Mt. Vernon Register-News from Mt Vernon, Illinois on June 15, 1951 · Page 11
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Mt. Vernon Register-News from Mt Vernon, Illinois · Page 11

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Mt Vernon, Illinois
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Friday, June 15, 1951
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Page 11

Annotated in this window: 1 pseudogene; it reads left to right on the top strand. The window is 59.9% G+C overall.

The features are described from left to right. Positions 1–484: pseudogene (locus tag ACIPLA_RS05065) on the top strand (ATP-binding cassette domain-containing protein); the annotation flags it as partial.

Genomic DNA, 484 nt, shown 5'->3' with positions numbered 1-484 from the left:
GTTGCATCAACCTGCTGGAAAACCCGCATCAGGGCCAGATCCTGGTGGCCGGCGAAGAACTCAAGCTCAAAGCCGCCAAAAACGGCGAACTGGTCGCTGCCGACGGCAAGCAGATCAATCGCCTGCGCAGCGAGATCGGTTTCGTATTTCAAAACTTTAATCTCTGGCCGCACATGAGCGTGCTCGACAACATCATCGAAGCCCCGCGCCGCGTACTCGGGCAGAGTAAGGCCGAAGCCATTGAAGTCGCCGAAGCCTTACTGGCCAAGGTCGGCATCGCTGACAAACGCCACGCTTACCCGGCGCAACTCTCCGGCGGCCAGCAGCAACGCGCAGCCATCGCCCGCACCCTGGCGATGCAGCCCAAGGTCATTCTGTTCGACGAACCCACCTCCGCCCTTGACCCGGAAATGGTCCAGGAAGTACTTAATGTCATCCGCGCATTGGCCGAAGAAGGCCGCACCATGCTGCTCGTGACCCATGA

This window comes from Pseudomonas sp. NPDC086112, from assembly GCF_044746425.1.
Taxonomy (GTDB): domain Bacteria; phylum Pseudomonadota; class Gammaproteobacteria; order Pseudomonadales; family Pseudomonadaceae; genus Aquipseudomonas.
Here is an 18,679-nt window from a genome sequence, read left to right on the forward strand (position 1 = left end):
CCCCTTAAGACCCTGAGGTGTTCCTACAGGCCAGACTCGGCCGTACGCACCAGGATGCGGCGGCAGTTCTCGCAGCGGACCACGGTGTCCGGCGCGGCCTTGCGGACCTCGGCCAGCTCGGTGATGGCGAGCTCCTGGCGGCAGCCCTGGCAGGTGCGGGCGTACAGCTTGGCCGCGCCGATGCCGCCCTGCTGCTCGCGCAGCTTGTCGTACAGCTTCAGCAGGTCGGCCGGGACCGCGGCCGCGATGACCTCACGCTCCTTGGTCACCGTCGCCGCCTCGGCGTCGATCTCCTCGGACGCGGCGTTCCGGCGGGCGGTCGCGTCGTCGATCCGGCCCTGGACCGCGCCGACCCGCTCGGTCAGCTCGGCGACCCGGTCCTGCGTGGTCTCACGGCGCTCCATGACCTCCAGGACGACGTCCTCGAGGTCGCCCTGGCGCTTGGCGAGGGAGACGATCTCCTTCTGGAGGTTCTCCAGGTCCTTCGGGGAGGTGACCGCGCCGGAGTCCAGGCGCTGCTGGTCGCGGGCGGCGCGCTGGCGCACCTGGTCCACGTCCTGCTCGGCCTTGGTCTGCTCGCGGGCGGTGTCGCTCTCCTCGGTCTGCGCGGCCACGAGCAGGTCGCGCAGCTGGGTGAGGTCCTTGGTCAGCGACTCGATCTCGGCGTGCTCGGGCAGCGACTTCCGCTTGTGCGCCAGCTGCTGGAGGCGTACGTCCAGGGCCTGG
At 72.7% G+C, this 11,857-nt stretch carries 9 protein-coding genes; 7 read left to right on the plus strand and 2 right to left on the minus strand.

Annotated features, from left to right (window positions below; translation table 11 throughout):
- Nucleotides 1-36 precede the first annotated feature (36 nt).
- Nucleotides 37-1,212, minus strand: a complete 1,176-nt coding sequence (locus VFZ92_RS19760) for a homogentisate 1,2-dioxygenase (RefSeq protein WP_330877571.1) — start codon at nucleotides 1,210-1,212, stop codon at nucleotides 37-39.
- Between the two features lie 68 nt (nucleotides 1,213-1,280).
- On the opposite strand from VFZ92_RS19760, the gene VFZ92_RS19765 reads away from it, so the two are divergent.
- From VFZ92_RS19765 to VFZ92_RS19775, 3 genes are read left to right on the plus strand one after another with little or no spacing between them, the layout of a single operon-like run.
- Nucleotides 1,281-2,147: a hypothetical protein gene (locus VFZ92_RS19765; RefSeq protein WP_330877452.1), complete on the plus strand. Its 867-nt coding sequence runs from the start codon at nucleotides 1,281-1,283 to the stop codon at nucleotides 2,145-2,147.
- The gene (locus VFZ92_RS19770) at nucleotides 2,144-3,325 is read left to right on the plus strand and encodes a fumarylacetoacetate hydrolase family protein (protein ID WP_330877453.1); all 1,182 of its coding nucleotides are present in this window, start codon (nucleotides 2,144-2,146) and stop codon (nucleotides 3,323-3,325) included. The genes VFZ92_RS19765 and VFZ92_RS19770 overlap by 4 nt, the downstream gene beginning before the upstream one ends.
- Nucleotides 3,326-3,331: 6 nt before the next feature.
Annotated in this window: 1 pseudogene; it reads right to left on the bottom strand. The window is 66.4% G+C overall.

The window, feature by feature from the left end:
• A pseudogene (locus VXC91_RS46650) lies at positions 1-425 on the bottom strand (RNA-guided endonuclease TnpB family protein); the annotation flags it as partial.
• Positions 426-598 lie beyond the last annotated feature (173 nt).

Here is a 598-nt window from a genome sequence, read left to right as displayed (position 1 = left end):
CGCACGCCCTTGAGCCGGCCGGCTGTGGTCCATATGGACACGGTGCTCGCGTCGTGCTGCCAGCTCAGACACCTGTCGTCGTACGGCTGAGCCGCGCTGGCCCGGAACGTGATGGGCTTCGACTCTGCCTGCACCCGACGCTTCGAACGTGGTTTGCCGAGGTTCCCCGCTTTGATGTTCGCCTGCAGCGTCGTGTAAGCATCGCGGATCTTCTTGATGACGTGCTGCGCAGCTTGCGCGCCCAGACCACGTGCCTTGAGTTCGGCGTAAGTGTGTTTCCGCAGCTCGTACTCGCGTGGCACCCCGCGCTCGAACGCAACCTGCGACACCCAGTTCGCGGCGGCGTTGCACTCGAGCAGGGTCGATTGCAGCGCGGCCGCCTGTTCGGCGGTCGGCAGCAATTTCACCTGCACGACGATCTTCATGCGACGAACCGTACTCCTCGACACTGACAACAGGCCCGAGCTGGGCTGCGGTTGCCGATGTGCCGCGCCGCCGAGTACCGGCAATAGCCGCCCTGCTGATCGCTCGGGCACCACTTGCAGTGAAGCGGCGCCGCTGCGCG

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FRIDAY, JUNE 15 . 1951 THE REGISTER-NEWS —• MT. VERNON, ILLINOIS The Register News' Daily Magazine Page PRISCILLA'S POP LI'L ABNER BY AL CAPP RED RYDER BY FRED HARMAN VACATION ICAME JUST IN TIME! I WAS GETTING PRETTV SICK OF SCHOOL! FRECKLES AND HIS FRIENDS •Y BLOSSIR IT WAS A BIG AAISTAKE TO , SELL SO CHEAP; 1 TOLD YOU WANTED ir/ ^ BUT WMATLL * DO WITH IT AS YOl) Glances Through the FUes «f Tta« Kefister luid The News 55 YEARS AGO TODAY The Mt. Vernon Gun Club is arranging to hold its annual shooting tournament on its range near the L. & N. Pond on Thursday and Friday, the 25th and 26th. George Stein, who has been attending school in Valpraiso, Ind., for the past year, has returned home to spend the summer. 40 YEARS AGO TODAY Fred Gress of Evansville, Ind., was in the city for the purpose of placing in position a handsome new front at the Plaza Theatre. Misses Kathryn Blair and Julia Carlyle have returned from a visit in Centralia. 35 YEARS AGO TODAY Edward Worth Morse was found in a dying condition about one o'clock today in a buggy about a mile south of the city. No meeting of the city council was held because the mayor and some of the aldermen were in St. Louis attending the Democratic convention. 30 YEARS AGO TODAY Congressman William E. Mason, long a figure in Illinois politics is dead. Mr, andnMrs. Leon H. Cox, who were married yesterday at Marion arrived in Mt. Vernon today and are at the home of her mother, Mrs. Conrad Schul. 25 YEARS AGO TODAY James G. Wosencraft was reelected governor of the Illinois district of the Lions International at the close of its state convention in Springfield today. Mayor A. Madsen of Mt. Vernon was named district secretary. proved last night by the city council. 20 YEARS AGO TODAY • The annual regional Flag Day convention of the Knights of Pythias of districts 1, 2 and 3 at Harrisburg yesterday was well attended considering industrial and financial conditions. 15 YEARS AGO TODAY Rev. R. B. Guthrie, Betty Jane Cox, Margaret Hertenstein, Wanda Broolts, Bobbie Crosnoe, Margaret Anderson, Ruth Paisley, Beverly Burke, Russell Moore and Marvin Pulliam left yesterday morning for Anna to attend the Presbyterian Church meeting. The annual ..ppropriation ordinance, representing a forced reduction of $17,000 in city expenditures for the coming year, was ap- 10 YEAR AGO TODAY Seventy-eight Mt. Vernon and Jefferson county men will board the northbound C. & E. I. train at 9:45 o'clock tonight for Chicago where they are scheduled to be in- duceted into the U. S. Army Tuesday morning. The C. & E. I. Railroad today ordered 500 all steel box cars from the Mt. Vernon Car Manufacturing Company, to be delivered in 1942. 5 Y^EARS AGO TODAY The Rev. John E. Gill, a native of Richmond, Va., has been appointed pastor of Trinity Episcopal Church. The church is now planning to hold services every Sunday. Mr. and Mrs. Game Jines, who can remember when Mt. Vernon was without paved streets and had plank sidewalks, will observe their 61st wedding ?nniversary tomorrow. Married June 16, 1885, their home was destroyed in the cyclone of 1888 and they and their two ,small children were slightly injured. As a young man, Mr. Jines, carried the maij between Mt. Vernon. Salem and Centralia on hone- back. SIDE GLANCES BY GALBRAITH CAPTAIN EASY BY TURNER TROT. OR EUEW RUM-^ SHE CM UNTIE / MERP5 CAN MOl /E 5(LEWTLV THRO A JUMGLE KNOTS AMD TURWl SIWGLE PILE. EACH OME STEPPIWS IW THE ON FAUCETS WITHV>AWE TRACKS! BUT THEY CAN'T JU»AP, OR. ^i== TRUMtC. OR. ' PULL UP HgK wT^vTCr ANP S-LIP A«/AY. CARRVING HER LEG CHAIN WITHOUT A SOUND. SHE'S CUTE, AMD KNOWS IT! NO, BUT THEV CA.N SHUFFLE ALONG ALMOST NAN! AS FAST A5 A RUNNING 0H ,NAN! HORSE -HEYJ HOWD /cOWE SOU KNOW SO MUCH /ALOMG... ABOUT ELEPHAMT5 n^uST GO NOVSI! REG. U. S. P»T. Off RUTH MILLETI By RUTH MILLETT NBA Staff Wr it«r TOO MANY, LIKE THIS WOMAN, 'KEEP A CAN FULL OF ROCKS- BOOTS AND HER BUDDIES BY MARTIN The customer in the beauty shop was talking about how she had solved the problem of the neighbor's dogs coming into her yard. "I keep a can fiill of rocks in the kitchen to throw at them," she said. \\;ith pride. Not many women, fortunately, keep a can of rocks at hand to throw at their neighbor's pets. But some would be horrified at such a thing keep a handful of verbal rocks always at hand with which, if they only knew it, they drive human beings away from them. Some of these women always have a verbal rock to hurl at the person who for the moment is sitting pretty. They can't look at another's good fortune without reaching for a rock to throw. Rocks for the Neighbors Others always seem to have verbal rocks for their neighbors. They're noisy. Or they have bad children. Or they try to put on airs. Or they are forever borrowing. Others reserve their verbal rocks for anyone they hear praised. They can't bear to let a good word go unchallenged. "Yes, but ..." they say as they select the verbal rock they feel will hit its mark. The woman with the can of rocks for visiting dogs could have been a pretty older woman. But she wasn't. Because her face had a mean, hard look. And so it is with the faces of the women whose rocks are all verbal. They are never pretty. For a woman looks grim when she hurls a rock—even a verbal one. And after she has hurled enough of them, the grim look becomes permanent. m» boiftg f pal to him-^nd now 1*0 obMm.fi Day nursing a black oy^!^ OUR BOARDING HOUSE WITH MAJOR HOOPLEOUT OUR WAY VOUR FAP£R 60CK<S Ei^TeRPRlSiE |h4 A. TRtCe^gOT-THE OlVJlDEMDS Ff?O^A MY ABV^SlMlAsi SAS/^LT QUARRIES KANe BEENi SOS- pat ^DBD HAK THUS, X'M PLf^Nr^lNiS A CA^APAlG^i FOR FUMDS -<--|4ovA/ MUCM 6ASIC CAPITAL VVSILL Be REQUii^eo TO TE& NOT MUcm,MAC5OR.'AB0L)Tj ^lOO TO MAKE UP A LIME OF SAMPLES-*T^Ae^i X CAKi 6ELL TK ^USlfsiESS TO SOWB 6|S PAPER. TVCOOM -.-Tl-\EV'LL (BO FOR IT Like TME OVOL^ CLUB FOR THAT FIRST CASE OF ALe ATA PiCNilC/ KILLEH'S PACE BY iVUVS LONG COFVRIGHT 1951 0V MEA SERVICE. INC TRB S T O B X I To save Roac Bidanlt froas the electric chair. Star Wllllaaui, ker lawyer and my (Jim Mayahall's> bou. did aomc •leichf or feaod. irkieJi fee learned froai 9Mya 9areeta, the lady ma- Vlelaa. Bxyaaare of thU allesed tamperlBB with the evidence brinara eharce* that may dlabnr Star It feceomcn aeceaanry lo prove Rose iMaoceat and eatablUb that Star'a trick waa a laat reaart to aave Roac. Thea Roav la murdered, la laveatiKatins the crime. I am forced to afeoot two men Is aelf-detcaac. Both are membera at a caas headed by Ai Nanabarro. owaer at a alsht elab at which Bnayh doea her maclc act. I vlalt the eJah aad Soaya flxet a ahoi at me—the ahot waa anppitied to be a blaak. b«t It waaa't and It mlaaed. Tbea whea I relorn to my apartmaat late* om I dad Soaya tlicrc. • • • XXIII f TOOK a quick look through my ' apartment. Thanks to its smallness I could keep an eye on Sonya I even when 1 peeked into the bath I beyond my bedroom. When 1 came back into my living room she I grinned. "Why dont you look in the lining of my handbag. Maybe you'll find Nanabarro. I'm a magician, you know." I put away the .380. It made me feel silly holding a gun on an unarmed woman even if she was ' a magician. "You're going to tell me what Kanabarro 's angle in the Bidauit case is, or I'lu going to slap that pretty face of yours clear around sidewise. Now, start talking." She shook her head ever so slightly. Her eyes were intent upon me. 'there was no defiance, merely resignatioa I hit her a baclchand blow across her mouth. "Oh!" she said. I went over to my portable bar and kept trying I to remember the whine of the bullet over my head. I poured two ' stiff drinks, not bothering about a chaser. Suddenly I realized that I no I longar telt tb* weight of iyr Uttie pearl-handled automatic In my pocket. Sonya held it pointed in my direction. "1 won't let you hit me any more." "When did you lift that gun?" "When you struck me. I told you 1 was a magician." She smiled and laid the gun on the stand beside the chair. "How about that drink? 1 need it." My mouth hung open. I walked to her and gave her the drink. She sipped it ahd smiled. "I feel terrible. 1 never hit a woman before." 1 said. "I'm sure you should have." It burned me up. "All right, I'm a heel. But you're a heel, too. A beautiful heel. You sold out the best guy m the world. For a' rat. Nanabarro." "I believe you're jealous over Star. You needn't be. Appearance* are deceiving. We spent a night together, but only working out the trick. So you really have no cause to be jealous." It really biu-ned me to a crisp. "You can have liim, you double- crossing tramp! I don't need a pal that can let himself be throws by a dame Like you!" Her eyes blazed. almost wish," she said evenly, "that I hadn't tried to miss you!" I laughed. Then my speaking tube whistled. I had company downstairs. • o a a TT was Smiley WetlauSer, and with him was Miss Qara Mayhew. I pressed the button to un>. lock the outside door and turned to Sonya. "His old man runs the town's de luxe embalming parlor. The girl is Clara Mayhew. She's r»> ceptionist at the Prater company that makes burial vaults." "Whew! I hope you can break out a bottle of bonded embalming fluid so they'U feel at hornet What are you going to tell fliem abewl me?" "Nothing, except that youV* Madam Sonya Sareeta, the wcrid'i premiere lady magician, from La JoUa Club." "Isn 't this a rather odd bow friends toi be calling?" I checked my watch. N nearly three. I hoped the suptria- tendent wouldn't hear Smiley audi his companion come ia I eeuM hear them before ttiey made the second floor. 1 opened my doir and motioned for quiet "Hiya, Jim. old pal! I toOd CSMa you'd be up and ready to t>tiy us a drink! Brother, do we need one?" It was a rhetorical question, «C course. "You know. Clara," said SmOtf, "we busted in on something!" He was staring at Sonya. I fol the introductions over and poured a round of drinks, breaking out • soda bottle for the newcomers. "So you work at La JoUa CliM^ said Smiley interestedly. 1 koem the boss. Al Nanabarra Be gave us some business a while ttadc An interesting case. His girl friend busted through a bridge and drowned." "That's very interesting,* I Smiley. "So you got the Pranai* Martin case for burial?" "'S a fact Only that wasn't her real name, the one on the deatK certificate. I forget the naa>e«- some funny name. Foreign. Ah, she was a lovely girL Bvest laid out on the table she was lovely!'' "Stop it!" said Sonya. "How CM you talk like that?" SmUey eyed her with somt M- tonishment "Why shouldn't 1 talk like that? I teU you this girl ww lovely. Looked just like she wee sleeping. Beautiful blonde Not a mark on her." a • S ONYA got up suddenjy made for my btdxoim^ didnt stop until she reMbjd m bath, snd the door sUmasd bind her. . ^ . SmUey looked bUnk. "Did I «V to be that way my««ll fcfgg^*. I' ill went out witb so mMJr,^ ^ ers. You get used them talk that way all tfc^ , Sb. goiu^ to iom Sp^.;^,..., -t m